How to Start a Sketch, Part II, Lists

Lists are very similar to free writing, but a little more focused. You give yourself a question or category and then as quickly as possible you write a list of answers. Here is a list of categories you could use to generate lists:

  • Everyday locations
  • Things that people do that seem strange to you
  • Examples of everyday hypocrisy
  • Characters that you are well suited to play
  • Characters that you are not well suited to play
  • Characters from fiction, film or history that you would love to play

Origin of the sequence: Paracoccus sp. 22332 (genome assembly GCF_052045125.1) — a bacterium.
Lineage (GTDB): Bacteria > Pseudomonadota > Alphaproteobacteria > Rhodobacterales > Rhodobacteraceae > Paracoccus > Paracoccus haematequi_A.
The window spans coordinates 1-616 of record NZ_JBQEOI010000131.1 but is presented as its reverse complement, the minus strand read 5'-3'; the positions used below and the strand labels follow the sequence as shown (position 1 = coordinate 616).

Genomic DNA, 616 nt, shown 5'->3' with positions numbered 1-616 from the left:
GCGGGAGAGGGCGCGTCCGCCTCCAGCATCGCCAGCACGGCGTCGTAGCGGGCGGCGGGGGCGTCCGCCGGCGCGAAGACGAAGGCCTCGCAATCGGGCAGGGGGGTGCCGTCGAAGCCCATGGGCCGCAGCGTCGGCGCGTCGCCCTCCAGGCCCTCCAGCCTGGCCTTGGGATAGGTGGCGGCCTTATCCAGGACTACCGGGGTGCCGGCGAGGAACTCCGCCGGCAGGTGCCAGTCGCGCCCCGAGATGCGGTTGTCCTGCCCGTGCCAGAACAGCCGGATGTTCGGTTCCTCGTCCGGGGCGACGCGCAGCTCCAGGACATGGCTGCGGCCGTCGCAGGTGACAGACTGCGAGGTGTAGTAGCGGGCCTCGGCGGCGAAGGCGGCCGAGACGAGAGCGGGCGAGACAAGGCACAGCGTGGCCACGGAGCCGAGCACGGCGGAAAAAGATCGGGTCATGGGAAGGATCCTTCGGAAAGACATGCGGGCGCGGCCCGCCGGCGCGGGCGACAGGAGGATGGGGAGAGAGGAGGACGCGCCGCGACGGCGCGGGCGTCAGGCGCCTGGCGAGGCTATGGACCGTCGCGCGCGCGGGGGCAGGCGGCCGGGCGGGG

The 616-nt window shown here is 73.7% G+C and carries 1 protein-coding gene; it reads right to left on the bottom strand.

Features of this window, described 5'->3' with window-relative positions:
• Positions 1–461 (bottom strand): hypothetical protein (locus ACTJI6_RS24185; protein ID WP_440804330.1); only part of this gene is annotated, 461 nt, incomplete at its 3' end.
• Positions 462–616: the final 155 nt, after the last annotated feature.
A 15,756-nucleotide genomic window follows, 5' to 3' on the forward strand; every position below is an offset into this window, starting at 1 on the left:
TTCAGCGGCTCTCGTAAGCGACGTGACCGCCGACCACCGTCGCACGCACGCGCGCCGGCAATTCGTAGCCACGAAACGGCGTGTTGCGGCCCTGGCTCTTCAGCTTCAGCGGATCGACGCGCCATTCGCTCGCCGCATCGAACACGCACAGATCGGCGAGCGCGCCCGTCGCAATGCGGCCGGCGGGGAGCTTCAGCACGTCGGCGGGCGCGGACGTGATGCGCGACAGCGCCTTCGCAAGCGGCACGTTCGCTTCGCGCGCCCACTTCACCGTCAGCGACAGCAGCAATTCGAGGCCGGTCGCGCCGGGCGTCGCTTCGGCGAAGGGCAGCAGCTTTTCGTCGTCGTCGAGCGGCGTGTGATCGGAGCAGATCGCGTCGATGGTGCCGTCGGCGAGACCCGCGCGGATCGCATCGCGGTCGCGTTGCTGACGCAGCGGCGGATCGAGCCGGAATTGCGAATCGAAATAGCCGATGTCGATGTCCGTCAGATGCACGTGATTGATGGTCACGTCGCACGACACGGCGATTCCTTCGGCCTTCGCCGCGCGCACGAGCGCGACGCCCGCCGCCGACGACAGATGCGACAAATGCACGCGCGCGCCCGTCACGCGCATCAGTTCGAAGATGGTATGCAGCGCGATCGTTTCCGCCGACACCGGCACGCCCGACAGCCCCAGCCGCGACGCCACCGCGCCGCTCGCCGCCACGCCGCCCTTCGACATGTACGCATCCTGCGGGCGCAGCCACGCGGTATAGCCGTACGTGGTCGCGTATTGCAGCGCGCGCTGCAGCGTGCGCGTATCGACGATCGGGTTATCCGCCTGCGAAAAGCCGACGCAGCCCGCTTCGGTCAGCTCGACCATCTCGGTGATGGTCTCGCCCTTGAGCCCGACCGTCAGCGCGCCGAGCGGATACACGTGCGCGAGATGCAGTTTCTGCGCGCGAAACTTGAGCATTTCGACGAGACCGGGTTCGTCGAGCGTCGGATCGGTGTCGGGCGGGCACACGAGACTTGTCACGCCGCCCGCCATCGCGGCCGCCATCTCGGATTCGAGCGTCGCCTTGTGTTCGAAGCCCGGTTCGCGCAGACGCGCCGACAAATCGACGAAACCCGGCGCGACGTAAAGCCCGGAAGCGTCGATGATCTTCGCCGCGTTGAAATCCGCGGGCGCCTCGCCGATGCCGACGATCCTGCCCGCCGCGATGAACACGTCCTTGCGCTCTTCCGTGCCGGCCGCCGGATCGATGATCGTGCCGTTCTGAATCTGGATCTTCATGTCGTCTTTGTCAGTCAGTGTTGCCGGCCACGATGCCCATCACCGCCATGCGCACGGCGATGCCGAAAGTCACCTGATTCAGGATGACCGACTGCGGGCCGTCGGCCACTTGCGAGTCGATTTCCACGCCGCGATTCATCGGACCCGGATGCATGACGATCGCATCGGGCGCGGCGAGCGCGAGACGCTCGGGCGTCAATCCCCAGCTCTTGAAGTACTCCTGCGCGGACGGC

You can use lists to flesh out a sketch idea before you set down to write it. For instance, first come up with a list of ordinary situations, ones with which you have a lot of experience or ones where you have seen lots of examples in plays, films or TV. Next pick one, and make a list of all the ordinary things that you might expect to happen in that situation. Then, make a list of extraordinary, unusual, strange or weird things that rarely happen in that situation. Finally, pick the one unusual thing that you find most funny and brainstorm a list of examples and variations of this out of place element in an ordinary situation. You now have a premise for a game and lots of ideas to heighten that premise. The actual writing of the sketch should flow fast.

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